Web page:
How Do You Structure a Pillar Page?
April 25, 2022 •Jeremy Flick
The internet can be difficult to master when your business is hoping for an increase in web traffic. Are you wanting to boost your website ranking on Google to drive customers to your product or service? If you’re unsure how to navigate content or search engine optimization (SEO), you should consider a content pillar strategy.
Building content on your website is best structured using a SEO pillar strategy. By using pillar pages, sub-pillar pages, and blogs, you’ll be able to strengthen your content through connecting all of the information surrounding your chosen topic. This emphasizes your authority on a specific topic related to your business and brings your audience to your business’s site. A pillar page design is structured using high-ranking keywords and SEO elements to boost your website up to page one. Let’s talk about pillar pages and how can you come up with a pillar page outline.
How Do You Write a Pillar Page?
With an SEO pillar, your goal is to create interconnecting content with pillar pages, sub-pillars, and supporting blogs. Each piece plays an important role to gain higher search engine rankings. Do you think a pillar page strategy sounds like a good idea? Good news! At DemandJump, we can help you start building your content from the top down.
The main piece of this strategy is a pillar page. A pillar page is a broad 3,000-word piece of content that thoroughly explains a specific topic, answering exact search questions used by customers while integrating high-ranking keywords. This page’s intent is to make you the go-to source for information regarding your pillar topic.
But how do you structure the pillar page you’re writing? Beyond using questions and keywords, formatting can have an impact on your search results too. Most webpage content is broken down into headers—the titles of the page and each section—and text—the actual meat and potatoes of your pillar page. The header structure is pretty simple: use an H1 for the main title, H2s for the title of sections, H3s for sub-sections, and so on. The thing about H2s is that search engines prioritize them over H3s, H4s, etc., and gives you the advantage when structuring your content.
For example, each section title in this blog is an H2 that uses exact customer search terms discovered by DemandJump’s software. Therefore, Google sees we’re answering high-ranking questions for our audience to find in a web search.
How Do I Choose a Pillar Page Topic?
So, we know how to write and format a pillar page, but you might be asking “What should my pillar content be?” A pillar page should be chosen based on your business and the product or services it offers. When building your pillar page, it is important to think about which topics your business will want to rank for.
Imagine a bubblegum company called Pop! that produces multiple flavors of gum marketed toward young people and nostalgic adults. Of course, they want their customers to know the history of gum, why it’s called “bubble” gum, and how ingredients allow them to blow the biggest bubbles. Pop! decides to write a pillar on the topic of “What is bubblegum?” using DemandJump to find the highest-ranking keywords and questions to create a comprehensive guide on all things gum.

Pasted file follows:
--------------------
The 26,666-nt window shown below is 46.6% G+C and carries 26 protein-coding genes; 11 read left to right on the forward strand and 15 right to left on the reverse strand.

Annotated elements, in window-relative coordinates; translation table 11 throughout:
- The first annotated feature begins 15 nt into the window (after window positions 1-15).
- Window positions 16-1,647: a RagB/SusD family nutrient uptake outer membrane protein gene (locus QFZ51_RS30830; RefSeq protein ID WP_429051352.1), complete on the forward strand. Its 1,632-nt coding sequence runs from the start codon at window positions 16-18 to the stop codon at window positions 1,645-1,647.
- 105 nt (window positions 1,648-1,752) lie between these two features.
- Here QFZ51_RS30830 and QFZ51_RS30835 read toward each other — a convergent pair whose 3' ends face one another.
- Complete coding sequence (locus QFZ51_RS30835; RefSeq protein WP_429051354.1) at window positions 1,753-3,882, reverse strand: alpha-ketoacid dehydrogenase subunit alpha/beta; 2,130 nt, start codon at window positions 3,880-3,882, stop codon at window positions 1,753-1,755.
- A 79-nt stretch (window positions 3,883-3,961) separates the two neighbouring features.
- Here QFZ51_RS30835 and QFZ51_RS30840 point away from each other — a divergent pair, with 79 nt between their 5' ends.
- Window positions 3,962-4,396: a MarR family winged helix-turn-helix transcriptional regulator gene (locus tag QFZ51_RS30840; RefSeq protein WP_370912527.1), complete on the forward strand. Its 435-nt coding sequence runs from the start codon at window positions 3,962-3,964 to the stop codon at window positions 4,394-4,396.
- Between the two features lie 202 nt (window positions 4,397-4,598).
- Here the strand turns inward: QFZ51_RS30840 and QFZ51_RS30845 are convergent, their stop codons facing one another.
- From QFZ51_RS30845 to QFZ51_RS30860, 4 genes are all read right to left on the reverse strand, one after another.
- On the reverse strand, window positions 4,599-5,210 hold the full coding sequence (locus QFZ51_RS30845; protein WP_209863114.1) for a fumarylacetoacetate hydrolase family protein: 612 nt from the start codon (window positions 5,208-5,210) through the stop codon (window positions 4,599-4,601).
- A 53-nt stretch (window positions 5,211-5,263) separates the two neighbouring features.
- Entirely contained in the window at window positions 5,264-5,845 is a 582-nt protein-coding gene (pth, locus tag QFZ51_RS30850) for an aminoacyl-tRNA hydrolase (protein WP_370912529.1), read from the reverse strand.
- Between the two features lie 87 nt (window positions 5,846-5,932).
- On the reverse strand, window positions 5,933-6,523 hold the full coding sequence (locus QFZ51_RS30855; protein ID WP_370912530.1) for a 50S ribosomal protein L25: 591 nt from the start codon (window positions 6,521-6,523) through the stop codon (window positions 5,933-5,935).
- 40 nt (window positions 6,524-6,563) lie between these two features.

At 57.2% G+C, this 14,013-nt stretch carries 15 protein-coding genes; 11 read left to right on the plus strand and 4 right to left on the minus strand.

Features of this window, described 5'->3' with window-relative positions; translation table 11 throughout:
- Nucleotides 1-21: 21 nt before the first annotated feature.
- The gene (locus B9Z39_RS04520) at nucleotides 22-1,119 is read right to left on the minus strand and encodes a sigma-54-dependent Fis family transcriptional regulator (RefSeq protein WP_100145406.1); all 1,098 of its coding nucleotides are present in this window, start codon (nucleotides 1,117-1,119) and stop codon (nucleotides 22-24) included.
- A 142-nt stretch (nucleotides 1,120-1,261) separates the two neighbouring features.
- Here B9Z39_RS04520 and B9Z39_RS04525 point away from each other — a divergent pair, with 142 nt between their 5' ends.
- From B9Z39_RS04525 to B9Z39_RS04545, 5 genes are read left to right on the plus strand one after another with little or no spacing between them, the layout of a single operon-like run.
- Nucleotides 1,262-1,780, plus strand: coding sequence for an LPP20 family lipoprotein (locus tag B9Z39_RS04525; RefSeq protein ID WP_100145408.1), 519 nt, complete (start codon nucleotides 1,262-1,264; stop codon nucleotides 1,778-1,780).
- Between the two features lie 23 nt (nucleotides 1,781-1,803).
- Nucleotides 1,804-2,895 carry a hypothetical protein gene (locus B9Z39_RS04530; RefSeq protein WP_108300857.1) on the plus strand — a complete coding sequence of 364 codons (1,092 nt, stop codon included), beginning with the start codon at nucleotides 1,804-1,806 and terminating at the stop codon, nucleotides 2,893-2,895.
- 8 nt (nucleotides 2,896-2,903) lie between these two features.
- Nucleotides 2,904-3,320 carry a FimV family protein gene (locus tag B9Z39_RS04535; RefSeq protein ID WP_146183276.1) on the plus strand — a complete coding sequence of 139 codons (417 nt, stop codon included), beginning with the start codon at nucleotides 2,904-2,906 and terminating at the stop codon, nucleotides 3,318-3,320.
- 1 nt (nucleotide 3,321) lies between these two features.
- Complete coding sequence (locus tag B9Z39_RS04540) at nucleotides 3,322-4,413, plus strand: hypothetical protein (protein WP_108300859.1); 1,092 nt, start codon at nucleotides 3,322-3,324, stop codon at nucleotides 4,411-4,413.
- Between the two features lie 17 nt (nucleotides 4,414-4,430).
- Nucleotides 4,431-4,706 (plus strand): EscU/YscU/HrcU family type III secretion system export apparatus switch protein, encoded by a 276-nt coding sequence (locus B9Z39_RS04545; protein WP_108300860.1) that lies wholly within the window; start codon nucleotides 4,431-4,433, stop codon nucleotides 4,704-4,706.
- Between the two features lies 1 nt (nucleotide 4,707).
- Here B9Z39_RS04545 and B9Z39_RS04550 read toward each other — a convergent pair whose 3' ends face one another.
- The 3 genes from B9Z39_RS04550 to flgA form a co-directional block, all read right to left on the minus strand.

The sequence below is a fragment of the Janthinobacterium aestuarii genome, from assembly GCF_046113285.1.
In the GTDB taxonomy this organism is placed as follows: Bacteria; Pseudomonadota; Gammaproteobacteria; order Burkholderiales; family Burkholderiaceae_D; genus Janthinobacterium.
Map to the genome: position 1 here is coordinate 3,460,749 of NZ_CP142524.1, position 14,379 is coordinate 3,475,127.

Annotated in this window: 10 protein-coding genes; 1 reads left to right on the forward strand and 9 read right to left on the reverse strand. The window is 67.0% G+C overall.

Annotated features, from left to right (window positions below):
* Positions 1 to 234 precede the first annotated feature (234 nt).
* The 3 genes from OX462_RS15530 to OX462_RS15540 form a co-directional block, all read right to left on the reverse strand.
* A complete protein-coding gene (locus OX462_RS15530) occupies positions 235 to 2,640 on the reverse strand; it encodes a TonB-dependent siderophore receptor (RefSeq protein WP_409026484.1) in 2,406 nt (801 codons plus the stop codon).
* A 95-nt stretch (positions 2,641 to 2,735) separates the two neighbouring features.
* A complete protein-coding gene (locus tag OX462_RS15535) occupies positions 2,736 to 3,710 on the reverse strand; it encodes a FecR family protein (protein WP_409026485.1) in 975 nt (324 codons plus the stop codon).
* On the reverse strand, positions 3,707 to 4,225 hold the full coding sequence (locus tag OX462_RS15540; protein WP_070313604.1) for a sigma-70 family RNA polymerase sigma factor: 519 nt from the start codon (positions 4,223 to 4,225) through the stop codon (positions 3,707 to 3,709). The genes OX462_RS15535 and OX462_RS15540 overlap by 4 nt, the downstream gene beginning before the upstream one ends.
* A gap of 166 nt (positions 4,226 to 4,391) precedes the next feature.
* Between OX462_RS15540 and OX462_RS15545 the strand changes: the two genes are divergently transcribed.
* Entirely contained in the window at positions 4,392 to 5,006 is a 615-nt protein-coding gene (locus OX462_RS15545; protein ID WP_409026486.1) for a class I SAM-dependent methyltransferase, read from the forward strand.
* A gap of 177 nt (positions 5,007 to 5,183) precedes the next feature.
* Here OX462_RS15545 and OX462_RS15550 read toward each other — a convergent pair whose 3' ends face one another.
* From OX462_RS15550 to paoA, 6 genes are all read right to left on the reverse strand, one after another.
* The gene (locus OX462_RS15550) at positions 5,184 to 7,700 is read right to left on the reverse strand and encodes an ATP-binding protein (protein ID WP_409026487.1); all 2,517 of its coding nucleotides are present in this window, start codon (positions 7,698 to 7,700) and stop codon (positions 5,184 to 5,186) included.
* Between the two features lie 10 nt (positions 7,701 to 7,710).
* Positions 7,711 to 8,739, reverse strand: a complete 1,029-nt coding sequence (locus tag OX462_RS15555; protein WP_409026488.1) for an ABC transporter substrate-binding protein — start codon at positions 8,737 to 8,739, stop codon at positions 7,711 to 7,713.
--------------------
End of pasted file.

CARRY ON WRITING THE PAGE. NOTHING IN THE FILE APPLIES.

A general structure for this topic could lead to several different pillar page templates:
- Facts About Bubblegum
- Why is Bubblegum Pink
- When Was Bubblegum Invented?
- What is Bubblegum Made Of?
- Chewing Gum Benefits
- Is it Good to Chew Gum Every Day?
- How Long Should I Chew Gum?
- Is Chewing Gum Good For Health?
- Natural Bubblegum Flavor
- What is the Flavor of Original Bubblegum?
- What Are Natural Flavors in Gum?
- How Do You Make Natural Bubblegum Flavor?
As you can see, there is no shortage of topics to discuss bubblegum. Since Pop! Bubble wants to start its pillar page, they can begin by answering the high-ranking questions and provide their customers with valuable information.
Is a Pillar Page the Same as a Landing Page?
In short, no, pillar pages and landing pages are not the same thing. A landing page is typically a direct link sent out to potential customers that leads to a page trying to convert them into paying customers. Pillar pages are typically found organically from people searching for specific questions and keywords. However, companies might combine the two pages, like our SEO pillar.
A pillar page is meant to drive customers to your website based on the content you produce to inform them on different topics relating to your business. Someone that clicks on your pillar content has found it organically from a search engine using a question or phrase. Because a pillar page uses SEO to its advantage, it’s more likely to bring in visitors looking for answers. Remember, a pillar page is connected to sub-pillar and blog content, which expands your ability to take advantage of SEO.
A landing page is a single web page that a visitor arrives at after clicking through from an email, advertisement, or other digital sources. Users are urged to take action after they arrive on your landing page, such as joining your mailing list or purchasing your items.
DemandJump Elevates Your Content
Are you overwhelmed with the thought of beginning your pillar? We get it! It can be difficult to start writing your content. But DemandJump has you covered! We offer a prioritized list of content pillars and an SEO keyword generator to create your SEO pillar strategy from the top down. DemandJump can help you reach page one by automating your content pillar plan.
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